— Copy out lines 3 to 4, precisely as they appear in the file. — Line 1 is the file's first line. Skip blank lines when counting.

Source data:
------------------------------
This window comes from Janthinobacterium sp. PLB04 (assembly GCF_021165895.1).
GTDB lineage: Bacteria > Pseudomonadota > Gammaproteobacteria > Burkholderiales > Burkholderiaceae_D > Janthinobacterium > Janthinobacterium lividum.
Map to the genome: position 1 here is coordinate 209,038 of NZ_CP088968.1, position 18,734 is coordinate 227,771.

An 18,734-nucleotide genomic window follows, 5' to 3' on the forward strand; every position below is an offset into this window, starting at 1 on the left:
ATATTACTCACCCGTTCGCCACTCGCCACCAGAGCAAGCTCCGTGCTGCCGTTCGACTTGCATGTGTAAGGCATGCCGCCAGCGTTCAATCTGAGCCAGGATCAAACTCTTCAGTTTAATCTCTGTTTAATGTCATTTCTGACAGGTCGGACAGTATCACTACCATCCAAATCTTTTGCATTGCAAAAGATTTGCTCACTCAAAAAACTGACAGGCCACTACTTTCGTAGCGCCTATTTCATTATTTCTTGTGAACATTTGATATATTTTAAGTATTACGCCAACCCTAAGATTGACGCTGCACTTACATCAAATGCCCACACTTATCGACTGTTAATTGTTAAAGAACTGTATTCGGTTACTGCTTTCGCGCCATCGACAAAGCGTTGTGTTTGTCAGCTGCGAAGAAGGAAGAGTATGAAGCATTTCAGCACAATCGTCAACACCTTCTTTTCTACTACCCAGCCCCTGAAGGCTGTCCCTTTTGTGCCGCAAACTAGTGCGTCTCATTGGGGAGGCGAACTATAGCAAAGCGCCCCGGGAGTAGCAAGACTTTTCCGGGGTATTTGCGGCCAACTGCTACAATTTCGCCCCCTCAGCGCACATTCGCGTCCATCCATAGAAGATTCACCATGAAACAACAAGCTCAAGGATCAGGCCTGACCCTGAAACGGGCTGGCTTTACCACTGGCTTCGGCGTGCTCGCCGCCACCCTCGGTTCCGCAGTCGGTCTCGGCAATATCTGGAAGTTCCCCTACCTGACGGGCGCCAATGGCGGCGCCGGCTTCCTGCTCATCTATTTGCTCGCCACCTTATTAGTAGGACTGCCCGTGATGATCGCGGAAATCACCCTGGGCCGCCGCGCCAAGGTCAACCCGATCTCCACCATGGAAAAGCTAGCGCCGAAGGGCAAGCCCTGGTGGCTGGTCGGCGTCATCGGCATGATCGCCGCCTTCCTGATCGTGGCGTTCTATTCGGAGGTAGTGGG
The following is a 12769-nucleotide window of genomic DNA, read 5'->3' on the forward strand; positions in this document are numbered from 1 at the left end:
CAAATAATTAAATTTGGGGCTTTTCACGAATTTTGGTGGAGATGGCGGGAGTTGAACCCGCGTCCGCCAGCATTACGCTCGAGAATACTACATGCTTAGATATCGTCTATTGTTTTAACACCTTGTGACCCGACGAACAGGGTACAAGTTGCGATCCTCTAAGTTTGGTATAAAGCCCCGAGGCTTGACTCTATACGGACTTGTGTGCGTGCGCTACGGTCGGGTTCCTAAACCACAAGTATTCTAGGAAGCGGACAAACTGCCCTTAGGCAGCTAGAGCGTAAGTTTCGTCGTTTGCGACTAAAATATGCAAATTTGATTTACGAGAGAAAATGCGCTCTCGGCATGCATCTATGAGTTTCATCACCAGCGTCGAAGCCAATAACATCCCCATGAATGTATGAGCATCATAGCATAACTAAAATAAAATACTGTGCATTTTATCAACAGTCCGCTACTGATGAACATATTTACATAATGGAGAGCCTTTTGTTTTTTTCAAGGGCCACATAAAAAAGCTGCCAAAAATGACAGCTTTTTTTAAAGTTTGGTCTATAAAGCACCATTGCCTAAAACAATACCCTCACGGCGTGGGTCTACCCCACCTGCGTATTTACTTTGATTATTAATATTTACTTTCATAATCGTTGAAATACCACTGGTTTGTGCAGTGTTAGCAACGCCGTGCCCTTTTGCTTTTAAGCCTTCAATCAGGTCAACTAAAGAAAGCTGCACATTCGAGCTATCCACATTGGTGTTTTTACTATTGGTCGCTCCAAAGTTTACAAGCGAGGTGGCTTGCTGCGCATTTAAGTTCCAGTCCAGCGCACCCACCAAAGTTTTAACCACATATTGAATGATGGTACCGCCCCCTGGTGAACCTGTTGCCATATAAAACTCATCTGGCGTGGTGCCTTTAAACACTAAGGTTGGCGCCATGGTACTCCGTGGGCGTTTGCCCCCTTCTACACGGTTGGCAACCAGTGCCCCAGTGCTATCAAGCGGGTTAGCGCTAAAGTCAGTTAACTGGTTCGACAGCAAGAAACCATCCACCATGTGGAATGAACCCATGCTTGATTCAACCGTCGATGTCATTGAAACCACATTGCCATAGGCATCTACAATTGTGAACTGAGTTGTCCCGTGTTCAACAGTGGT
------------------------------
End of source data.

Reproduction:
Map to the genome: position 1 here is coordinate 209,038 of NZ_CP088968.1, position 18,734 is coordinate 227,771.

An 18,734-nucleotide genomic window follows, 5' to 3' on the forward strand; every position below is an offset into this window, starting at 1 on the left: